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35 minutes ago, violins88 said:

 I will have to Google Karmic duty. I am Quaker, but I don’t think that means I can’t fulfill my Karmic duty. Shipping costs to NZ are high! ! !, plus I have only 3 square meters of shop space, which is currently being used to make a violin, with only minimal tools.

IMHO, Google "Puruṣārtha" instead, and give David a "St. Jacob's Salute".   :lol:  One must be balanced in these things.  :)

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17 minutes ago, violins88 said:

Viola, thanks. I found Puruṣārtha, but not St. Jacob’s Salute. Help, please.

"Bugger off!", with an [in]appropriate British hand gesture.  :ph34r::lol:

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1 hour ago, violins88 said:

Thanks David. I will have to Google Karmic duty. I am Quaker, but I don’t think that means I can’t fulfill my Karmic duty. Shipping costs to NZ are high! ! !, plus I have only 3 square meters of shop space, which is currently being used to make a violin, with only minimal tools.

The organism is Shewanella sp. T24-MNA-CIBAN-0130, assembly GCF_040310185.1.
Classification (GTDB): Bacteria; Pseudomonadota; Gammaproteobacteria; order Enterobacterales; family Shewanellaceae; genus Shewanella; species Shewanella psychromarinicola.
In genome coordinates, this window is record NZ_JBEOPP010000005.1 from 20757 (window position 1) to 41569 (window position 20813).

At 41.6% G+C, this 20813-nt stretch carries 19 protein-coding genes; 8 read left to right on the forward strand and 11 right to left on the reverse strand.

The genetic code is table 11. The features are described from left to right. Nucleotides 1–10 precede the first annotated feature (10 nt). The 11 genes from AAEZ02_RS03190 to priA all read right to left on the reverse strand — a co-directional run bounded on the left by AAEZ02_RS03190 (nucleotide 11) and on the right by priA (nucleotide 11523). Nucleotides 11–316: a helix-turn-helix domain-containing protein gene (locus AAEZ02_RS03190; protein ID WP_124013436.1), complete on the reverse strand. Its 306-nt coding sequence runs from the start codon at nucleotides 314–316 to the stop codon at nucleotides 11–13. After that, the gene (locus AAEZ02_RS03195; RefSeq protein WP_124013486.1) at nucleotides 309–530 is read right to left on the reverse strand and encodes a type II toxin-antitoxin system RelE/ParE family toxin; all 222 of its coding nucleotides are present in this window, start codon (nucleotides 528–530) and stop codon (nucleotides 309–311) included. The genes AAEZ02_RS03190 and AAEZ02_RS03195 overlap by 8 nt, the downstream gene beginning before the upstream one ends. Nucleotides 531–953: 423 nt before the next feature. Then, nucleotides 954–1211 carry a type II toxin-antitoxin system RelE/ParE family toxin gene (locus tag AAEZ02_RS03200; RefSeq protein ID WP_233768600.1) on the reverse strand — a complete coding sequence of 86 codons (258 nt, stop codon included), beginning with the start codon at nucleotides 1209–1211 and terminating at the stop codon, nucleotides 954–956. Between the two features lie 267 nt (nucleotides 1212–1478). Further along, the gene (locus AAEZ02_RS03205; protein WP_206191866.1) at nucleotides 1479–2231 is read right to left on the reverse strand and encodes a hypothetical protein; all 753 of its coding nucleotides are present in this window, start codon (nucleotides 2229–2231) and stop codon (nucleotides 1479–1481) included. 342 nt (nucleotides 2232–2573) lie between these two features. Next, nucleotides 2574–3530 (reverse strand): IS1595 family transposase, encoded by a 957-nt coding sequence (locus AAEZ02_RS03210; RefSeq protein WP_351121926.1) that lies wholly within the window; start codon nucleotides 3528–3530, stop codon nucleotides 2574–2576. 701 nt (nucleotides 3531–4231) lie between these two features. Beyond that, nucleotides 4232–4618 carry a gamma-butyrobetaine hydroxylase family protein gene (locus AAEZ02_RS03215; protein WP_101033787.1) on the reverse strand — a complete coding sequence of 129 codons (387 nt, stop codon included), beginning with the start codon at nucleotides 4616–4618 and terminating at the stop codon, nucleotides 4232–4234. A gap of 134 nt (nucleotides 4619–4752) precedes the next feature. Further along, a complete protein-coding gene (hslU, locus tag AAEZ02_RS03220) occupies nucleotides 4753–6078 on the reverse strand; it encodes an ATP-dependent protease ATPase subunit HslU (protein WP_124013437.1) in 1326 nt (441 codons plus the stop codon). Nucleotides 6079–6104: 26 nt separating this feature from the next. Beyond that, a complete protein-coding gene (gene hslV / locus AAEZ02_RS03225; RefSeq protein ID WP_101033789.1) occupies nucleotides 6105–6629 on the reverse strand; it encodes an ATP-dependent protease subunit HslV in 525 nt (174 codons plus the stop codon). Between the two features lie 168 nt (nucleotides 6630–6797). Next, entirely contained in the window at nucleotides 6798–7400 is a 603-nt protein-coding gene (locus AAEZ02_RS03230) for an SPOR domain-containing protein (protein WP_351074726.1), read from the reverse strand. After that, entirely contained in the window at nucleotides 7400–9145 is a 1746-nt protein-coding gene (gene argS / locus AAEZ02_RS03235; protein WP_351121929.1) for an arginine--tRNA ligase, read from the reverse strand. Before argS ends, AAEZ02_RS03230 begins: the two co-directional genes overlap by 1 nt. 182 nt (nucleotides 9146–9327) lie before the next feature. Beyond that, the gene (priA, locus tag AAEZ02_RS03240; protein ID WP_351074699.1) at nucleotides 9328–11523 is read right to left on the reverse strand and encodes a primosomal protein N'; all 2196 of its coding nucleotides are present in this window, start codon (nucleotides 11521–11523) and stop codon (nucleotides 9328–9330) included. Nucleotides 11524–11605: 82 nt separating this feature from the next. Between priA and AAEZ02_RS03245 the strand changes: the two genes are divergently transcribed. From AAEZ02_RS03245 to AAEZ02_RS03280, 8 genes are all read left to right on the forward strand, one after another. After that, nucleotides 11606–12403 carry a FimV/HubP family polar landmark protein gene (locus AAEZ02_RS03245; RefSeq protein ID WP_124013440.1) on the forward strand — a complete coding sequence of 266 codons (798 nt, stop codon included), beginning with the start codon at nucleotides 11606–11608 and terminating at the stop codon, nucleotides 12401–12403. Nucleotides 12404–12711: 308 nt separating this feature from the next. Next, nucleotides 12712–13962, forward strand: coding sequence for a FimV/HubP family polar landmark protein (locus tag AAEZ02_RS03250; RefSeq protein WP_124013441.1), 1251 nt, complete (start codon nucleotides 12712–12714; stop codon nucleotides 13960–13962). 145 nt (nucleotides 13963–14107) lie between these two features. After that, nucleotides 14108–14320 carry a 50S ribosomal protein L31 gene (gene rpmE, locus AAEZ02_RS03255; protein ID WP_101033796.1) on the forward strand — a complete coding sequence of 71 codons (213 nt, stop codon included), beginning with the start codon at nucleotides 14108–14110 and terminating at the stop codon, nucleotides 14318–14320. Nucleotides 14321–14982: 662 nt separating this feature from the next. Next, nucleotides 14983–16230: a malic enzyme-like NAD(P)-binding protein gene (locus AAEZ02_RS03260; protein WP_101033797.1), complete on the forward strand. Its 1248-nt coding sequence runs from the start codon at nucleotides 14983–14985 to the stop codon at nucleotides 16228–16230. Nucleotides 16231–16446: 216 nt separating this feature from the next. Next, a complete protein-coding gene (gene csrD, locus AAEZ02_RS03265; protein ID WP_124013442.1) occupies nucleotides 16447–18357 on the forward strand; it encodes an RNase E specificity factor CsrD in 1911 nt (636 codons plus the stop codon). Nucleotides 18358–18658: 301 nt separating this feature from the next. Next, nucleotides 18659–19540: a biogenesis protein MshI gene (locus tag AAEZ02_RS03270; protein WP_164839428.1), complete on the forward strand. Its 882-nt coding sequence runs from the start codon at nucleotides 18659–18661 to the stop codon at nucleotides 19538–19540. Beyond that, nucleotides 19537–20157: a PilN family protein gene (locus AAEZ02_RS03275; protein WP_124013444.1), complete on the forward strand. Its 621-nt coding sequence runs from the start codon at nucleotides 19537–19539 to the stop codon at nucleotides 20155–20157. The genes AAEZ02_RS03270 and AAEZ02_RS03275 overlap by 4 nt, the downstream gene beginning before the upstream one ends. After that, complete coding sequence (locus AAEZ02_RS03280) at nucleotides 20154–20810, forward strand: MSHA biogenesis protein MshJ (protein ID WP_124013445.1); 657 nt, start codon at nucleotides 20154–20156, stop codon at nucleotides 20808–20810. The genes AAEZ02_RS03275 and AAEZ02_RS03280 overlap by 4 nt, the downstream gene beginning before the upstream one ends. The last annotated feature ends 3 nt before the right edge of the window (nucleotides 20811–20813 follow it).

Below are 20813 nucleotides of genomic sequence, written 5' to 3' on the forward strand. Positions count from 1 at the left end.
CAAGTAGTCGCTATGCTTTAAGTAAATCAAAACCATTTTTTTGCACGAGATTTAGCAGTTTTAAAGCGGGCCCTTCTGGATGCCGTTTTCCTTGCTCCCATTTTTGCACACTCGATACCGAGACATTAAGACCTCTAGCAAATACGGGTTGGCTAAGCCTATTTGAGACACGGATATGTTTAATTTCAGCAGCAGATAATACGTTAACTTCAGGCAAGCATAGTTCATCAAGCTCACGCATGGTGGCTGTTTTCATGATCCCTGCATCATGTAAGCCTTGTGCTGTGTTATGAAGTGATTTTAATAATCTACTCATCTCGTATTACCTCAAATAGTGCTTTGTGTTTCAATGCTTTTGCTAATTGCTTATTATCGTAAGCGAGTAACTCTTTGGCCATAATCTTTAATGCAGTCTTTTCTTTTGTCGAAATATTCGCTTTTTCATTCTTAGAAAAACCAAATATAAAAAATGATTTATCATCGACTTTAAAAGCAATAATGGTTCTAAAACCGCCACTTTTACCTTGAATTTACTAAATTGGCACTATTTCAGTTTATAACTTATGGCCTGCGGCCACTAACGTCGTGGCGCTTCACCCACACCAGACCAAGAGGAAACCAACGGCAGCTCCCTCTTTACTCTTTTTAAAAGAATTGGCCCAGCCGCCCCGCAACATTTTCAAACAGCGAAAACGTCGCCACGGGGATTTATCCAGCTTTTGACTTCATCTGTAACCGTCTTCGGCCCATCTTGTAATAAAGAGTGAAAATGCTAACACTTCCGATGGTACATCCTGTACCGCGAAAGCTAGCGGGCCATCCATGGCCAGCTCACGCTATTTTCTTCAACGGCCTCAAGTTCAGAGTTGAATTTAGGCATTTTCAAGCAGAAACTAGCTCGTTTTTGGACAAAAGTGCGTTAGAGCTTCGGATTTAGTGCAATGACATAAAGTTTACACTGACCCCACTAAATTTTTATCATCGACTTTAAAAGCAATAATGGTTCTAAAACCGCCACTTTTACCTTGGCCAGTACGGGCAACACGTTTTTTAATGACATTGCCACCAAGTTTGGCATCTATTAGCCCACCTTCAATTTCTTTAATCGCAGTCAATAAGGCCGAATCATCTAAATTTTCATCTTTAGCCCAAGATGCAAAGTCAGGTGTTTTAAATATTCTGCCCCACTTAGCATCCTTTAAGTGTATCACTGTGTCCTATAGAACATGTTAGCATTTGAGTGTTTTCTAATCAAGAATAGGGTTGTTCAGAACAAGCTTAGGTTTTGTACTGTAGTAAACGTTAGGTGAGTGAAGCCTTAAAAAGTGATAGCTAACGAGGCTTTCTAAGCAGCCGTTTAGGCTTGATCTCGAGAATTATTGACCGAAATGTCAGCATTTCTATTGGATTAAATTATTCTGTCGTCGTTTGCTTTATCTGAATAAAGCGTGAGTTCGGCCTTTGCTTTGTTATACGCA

To Jackson Maberry, to shape hardened steel, without losing the temper, we can now use CBN grinding wheels. The heat is absorbed by the aluminum wheel. They are a game changer.

Yes! I do use a cbn wheel and it's amazing. I made my own variable speed DC grinder, and I love it.

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I think due to their cost, maybe not many here own one, so I don't think you are going to get a lot of opinions on them.

I have one of the less expensive types with a single bevel, which I thought would be good for cutting soundposts, which in a way it is, but the hollow ground into what would be the flat side, really puts me off.